New York Medical Abstract: Giving a General View of Current Foreign Medical Literature, Volume 7

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1887 - Medicine
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Page 298 - A butcher was brought into a druggist's from the market-place opposite, laboring under a terrible accident. The man, on trying to hook up a heavy piece of meat above his head, slipped, and the sharp hook penetrated his arm so that he himself was suspended. On being examined, he was pale, almost pulseless, and expressed himself as suffering acute agony. The arm could not be moved without causing excessive pain ; and in cutting off the sleeve he frequently cried out ; yet when the arm was exposed,...
Page 152 - That it is better not to eat most albuminoid food-stuffs at the same time as infused beverages are taken ; for it has been shown that their digestion will in most cases be retarded, though there are possibly exceptions. Absorption may be rendered more rapid, but there is a loss of nutritive substance. On the other hand, the digestion of starchy food appears to be assisted by tea and coffee; and gluten, the albuminoid of flour, has been seen to be the principle least retarded in digestion by tea,...
Page 299 - A lady, who was watching her little child at play, saw a heavy window-sash fall upon its hand, cutting off three of the fingers ; and she was so much overcome by fright and distress, as to be unable to render it any assistance. A surgeon was speedily obtained, who, having dressed the wounds, turned himself to the mother, whom he found seated, moaning, and complaining of pain in her hand. On examination, three fingers, corresponding to those injured...
Page 29 - The action of this injection will be greatly helped by taking it with the hip raised, and by previously anointing the anus and the lower part of the rectum with vaseline or with oil. 8. If by the use of all these means you fail in establishing the habit of daily or of alternate daily action of the bowels, it may be necessary to take artificial help. And your object in doing this is not to produce a very copious dejection, or to provoke several smaller actions ; your object is to coax or persuade...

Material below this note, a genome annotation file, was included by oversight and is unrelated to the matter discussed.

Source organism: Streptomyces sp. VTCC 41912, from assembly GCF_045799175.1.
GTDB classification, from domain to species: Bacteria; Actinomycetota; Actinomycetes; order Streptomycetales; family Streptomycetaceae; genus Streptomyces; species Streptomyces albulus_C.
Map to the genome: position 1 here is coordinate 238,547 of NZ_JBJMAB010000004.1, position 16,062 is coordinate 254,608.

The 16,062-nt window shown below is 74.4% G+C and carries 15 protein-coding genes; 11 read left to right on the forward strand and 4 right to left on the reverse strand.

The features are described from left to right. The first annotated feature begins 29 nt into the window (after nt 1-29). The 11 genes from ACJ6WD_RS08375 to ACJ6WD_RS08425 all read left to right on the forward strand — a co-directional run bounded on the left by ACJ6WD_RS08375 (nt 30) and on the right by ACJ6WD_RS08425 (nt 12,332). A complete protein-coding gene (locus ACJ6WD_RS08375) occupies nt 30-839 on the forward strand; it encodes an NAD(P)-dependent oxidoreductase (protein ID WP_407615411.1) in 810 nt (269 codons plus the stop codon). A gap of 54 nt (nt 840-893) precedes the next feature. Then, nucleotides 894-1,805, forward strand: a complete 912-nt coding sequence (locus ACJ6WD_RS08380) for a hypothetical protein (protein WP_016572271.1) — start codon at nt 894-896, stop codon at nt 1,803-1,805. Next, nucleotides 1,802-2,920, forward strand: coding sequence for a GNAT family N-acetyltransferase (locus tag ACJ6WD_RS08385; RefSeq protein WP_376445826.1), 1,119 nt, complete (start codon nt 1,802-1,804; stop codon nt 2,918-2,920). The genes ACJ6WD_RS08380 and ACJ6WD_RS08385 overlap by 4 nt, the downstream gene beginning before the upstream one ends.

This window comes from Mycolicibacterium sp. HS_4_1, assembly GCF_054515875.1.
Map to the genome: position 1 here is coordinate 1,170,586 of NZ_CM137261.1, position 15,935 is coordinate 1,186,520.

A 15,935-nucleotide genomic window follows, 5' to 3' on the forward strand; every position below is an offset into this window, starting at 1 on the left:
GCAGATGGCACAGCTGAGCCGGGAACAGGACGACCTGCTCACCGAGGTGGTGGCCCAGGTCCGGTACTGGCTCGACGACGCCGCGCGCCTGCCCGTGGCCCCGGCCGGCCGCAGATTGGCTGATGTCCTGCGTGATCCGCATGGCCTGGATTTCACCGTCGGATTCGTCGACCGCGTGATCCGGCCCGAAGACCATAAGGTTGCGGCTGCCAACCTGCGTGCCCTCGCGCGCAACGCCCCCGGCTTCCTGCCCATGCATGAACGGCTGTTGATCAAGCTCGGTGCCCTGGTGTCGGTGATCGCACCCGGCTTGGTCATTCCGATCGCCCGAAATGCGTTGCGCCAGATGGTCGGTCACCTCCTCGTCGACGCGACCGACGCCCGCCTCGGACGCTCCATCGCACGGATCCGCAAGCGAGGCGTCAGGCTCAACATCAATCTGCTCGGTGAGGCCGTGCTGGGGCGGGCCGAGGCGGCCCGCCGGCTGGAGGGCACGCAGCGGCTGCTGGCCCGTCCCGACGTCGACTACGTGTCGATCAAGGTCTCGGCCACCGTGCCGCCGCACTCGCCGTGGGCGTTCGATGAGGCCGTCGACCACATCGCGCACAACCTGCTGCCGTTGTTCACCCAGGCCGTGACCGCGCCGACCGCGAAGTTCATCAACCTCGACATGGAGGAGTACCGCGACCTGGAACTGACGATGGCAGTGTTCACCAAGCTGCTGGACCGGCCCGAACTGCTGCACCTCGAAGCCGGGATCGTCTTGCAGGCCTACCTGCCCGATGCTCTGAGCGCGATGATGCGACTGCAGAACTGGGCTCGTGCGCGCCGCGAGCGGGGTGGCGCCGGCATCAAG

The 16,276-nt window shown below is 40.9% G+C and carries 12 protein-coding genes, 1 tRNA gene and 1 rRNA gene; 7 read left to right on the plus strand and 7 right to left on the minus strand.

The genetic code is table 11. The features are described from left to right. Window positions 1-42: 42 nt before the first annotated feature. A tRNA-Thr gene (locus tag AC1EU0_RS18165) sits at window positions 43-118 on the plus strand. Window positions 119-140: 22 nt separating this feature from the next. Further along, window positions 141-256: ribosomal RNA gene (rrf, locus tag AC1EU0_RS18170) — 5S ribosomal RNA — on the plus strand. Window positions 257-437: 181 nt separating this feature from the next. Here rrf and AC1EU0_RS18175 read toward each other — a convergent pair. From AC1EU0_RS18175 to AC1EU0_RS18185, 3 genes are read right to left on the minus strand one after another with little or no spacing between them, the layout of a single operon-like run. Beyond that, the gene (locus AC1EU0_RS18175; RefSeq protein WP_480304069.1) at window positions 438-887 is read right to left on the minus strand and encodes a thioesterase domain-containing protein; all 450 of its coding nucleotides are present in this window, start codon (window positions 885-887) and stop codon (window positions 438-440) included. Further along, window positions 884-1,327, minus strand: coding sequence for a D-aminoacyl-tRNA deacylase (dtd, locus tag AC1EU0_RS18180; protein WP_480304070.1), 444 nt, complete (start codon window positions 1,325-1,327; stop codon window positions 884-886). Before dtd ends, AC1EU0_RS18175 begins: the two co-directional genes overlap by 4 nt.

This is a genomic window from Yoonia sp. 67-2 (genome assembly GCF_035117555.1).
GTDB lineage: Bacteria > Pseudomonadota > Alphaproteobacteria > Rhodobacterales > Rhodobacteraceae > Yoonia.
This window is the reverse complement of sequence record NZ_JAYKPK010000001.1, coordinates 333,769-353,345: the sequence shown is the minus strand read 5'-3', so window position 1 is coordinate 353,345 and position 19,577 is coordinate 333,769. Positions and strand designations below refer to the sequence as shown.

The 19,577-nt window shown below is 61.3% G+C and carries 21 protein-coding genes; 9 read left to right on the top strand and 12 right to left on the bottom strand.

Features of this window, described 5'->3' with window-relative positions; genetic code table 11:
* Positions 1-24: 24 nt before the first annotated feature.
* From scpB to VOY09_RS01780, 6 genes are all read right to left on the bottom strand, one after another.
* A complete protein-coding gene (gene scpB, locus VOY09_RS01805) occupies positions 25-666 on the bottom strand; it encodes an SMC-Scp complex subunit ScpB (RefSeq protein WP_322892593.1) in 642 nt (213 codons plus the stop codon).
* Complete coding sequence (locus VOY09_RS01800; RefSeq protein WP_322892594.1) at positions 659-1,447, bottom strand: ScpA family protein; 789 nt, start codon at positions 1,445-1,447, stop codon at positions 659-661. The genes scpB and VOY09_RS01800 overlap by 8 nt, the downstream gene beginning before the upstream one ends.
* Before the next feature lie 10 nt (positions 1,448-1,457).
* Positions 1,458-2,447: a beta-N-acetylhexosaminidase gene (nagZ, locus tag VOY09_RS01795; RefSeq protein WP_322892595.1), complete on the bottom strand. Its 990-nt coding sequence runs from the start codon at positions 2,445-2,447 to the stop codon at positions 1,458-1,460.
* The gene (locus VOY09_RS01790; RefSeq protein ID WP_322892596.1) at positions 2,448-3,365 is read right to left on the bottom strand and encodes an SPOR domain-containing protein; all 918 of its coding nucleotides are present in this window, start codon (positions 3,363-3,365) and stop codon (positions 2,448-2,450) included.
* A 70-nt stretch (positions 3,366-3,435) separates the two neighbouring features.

Page 101 - Haen, took a degree, and commenced practice. Interested in astrology, he imagined that the stars exerted an influence on beings living on the earth. He identified the supposed force first with electricity, and then with magnetism; and it was but a short step to suppose that stroking diseased bodies with magnets might effect a cure. He published his first work (De Planetarum Influxu) in 1766.
Page 136 - I generally recommend a dose of castor-oil to be taken on a empty stomach on the morning of the fourth day. The patient sits up on the fourth day, and is in a condition to resume work within a fortnight. I rarely find that the patient suffers much pain after the operation, though this depends chiefly on the nervous susceptibility of the individual. Some aching in the back may be complained of, as in other pelvic operations, but this is generally relieved by change of posture. If the change of posture...
Page 250 - Surprised at such an exclamation, accompanied with such an act, he turned up his eyes, and with difficulty perceived, at an immeasurable height, a flight of condors soaring in circles in a particular spot. Beneath...
Page 136 - The incisions must be made through the mucous membrane, and not through the skin. It is very important that no skin should be sacrificed, however redundant it may appear to be, as the little tags of superfluous skin soon contract, and eventually cause no further inconvenience. If this precaution be taken, there is no fear of stricture. " The attachment of the mucous membrane and piles to the sphincters is so slight that I either employ the closed scissors as a raspatory, or use my fingers in their...
Page 133 - This cut forms one side of a Y. Then pass the knife again into the vagina, still dilating with the fingers as before, and cut in like manner on the opposite side from above downwards, uniting the two incisions at or near the raphe, and prolonging them quite to the perineal integument.
Page 312 - ... induction of vomiting by hypodermic injections of apomorphia. By touching different parts of the medulla with a weak solution of apomorphia. so as to induce vomiting, he was able to localize with tolerable precision the situation and extent of the vomiting centre, which he says lies in a small space before and behind the calamus, and in the deeper layers of the medulla. He believes that the absence of vomiting, which is observed in ruminants, rodents, and some other classes of animals, is due...

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